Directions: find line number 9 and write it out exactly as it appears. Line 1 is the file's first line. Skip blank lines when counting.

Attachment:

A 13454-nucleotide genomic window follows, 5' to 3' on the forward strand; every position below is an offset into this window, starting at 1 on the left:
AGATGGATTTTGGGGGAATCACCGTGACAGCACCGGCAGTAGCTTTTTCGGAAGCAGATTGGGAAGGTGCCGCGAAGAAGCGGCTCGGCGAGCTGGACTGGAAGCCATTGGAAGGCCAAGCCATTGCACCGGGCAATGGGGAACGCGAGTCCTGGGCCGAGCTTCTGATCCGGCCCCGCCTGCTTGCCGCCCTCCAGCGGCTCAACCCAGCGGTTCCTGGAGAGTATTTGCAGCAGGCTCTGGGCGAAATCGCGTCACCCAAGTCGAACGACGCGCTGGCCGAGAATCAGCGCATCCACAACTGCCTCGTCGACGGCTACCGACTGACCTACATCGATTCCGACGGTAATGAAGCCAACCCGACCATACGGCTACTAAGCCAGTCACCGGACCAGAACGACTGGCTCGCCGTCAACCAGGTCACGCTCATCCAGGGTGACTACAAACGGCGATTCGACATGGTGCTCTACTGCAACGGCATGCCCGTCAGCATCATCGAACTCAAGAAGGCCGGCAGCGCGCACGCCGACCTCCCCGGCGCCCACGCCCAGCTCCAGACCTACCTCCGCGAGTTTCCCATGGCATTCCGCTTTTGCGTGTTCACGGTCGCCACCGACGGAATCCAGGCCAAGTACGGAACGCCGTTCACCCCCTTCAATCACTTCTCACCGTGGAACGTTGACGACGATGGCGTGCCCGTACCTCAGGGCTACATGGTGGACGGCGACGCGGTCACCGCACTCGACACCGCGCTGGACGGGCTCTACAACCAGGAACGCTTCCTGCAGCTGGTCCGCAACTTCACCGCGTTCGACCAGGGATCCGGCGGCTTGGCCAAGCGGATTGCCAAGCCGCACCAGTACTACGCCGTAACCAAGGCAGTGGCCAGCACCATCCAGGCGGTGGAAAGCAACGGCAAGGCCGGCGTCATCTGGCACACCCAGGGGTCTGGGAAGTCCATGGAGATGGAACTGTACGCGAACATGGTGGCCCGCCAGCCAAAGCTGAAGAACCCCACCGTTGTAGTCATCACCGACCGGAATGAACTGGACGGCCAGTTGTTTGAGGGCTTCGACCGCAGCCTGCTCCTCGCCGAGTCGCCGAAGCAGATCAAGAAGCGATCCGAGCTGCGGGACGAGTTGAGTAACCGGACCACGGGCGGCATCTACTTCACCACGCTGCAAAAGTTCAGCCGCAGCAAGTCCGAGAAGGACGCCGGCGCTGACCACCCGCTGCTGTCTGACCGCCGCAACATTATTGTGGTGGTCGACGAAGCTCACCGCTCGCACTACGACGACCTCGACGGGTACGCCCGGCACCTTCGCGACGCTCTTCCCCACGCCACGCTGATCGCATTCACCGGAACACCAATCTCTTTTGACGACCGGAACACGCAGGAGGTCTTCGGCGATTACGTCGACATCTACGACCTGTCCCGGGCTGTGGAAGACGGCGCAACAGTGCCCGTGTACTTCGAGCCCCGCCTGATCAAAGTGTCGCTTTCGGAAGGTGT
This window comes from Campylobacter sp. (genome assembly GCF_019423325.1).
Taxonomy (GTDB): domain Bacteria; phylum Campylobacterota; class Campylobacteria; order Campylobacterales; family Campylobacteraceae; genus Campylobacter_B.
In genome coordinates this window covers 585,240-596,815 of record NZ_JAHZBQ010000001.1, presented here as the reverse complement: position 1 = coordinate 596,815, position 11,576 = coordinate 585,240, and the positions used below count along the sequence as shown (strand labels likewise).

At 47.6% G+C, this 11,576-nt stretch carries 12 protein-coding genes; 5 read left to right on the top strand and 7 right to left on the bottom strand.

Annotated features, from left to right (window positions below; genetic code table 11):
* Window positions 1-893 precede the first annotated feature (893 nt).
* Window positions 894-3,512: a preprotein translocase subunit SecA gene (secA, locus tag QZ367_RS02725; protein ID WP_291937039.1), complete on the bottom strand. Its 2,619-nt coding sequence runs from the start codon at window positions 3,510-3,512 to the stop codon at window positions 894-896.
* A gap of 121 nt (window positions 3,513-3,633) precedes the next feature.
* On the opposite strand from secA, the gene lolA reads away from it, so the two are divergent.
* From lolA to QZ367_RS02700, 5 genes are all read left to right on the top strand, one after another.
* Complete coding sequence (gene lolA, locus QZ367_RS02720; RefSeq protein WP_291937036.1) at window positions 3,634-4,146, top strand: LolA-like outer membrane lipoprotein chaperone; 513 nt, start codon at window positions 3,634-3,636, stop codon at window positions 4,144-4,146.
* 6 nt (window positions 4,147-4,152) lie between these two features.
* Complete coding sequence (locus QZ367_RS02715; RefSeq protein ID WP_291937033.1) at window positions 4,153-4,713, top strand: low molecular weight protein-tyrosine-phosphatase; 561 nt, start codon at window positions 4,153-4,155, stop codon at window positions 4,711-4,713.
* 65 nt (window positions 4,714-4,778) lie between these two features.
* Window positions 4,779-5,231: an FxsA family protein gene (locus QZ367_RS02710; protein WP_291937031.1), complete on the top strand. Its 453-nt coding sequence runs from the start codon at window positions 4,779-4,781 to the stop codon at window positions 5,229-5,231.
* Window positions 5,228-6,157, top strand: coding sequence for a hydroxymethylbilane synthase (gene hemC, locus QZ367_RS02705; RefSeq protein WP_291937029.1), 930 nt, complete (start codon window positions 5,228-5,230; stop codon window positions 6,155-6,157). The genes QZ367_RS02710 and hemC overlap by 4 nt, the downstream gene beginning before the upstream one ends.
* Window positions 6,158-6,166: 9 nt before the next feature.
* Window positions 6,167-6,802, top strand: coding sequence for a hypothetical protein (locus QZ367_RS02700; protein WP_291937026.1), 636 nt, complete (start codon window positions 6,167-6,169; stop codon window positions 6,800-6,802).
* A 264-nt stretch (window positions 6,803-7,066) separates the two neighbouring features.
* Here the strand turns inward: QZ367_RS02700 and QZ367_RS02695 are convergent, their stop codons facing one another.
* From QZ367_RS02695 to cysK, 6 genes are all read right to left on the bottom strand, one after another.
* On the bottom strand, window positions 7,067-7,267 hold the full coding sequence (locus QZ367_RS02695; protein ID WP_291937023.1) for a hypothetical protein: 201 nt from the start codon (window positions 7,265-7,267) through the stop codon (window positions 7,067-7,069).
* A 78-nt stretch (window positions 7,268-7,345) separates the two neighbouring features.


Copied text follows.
* Window positions 894-3,512: a preprotein translocase subunit SecA gene (secA, locus tag QZ367_RS02725; protein ID WP_291937039.1), complete on the bottom strand. Its 2,619-nt coding sequence runs from the start codon at window positions 3,510-3,512 to the stop codon at window positions 894-896.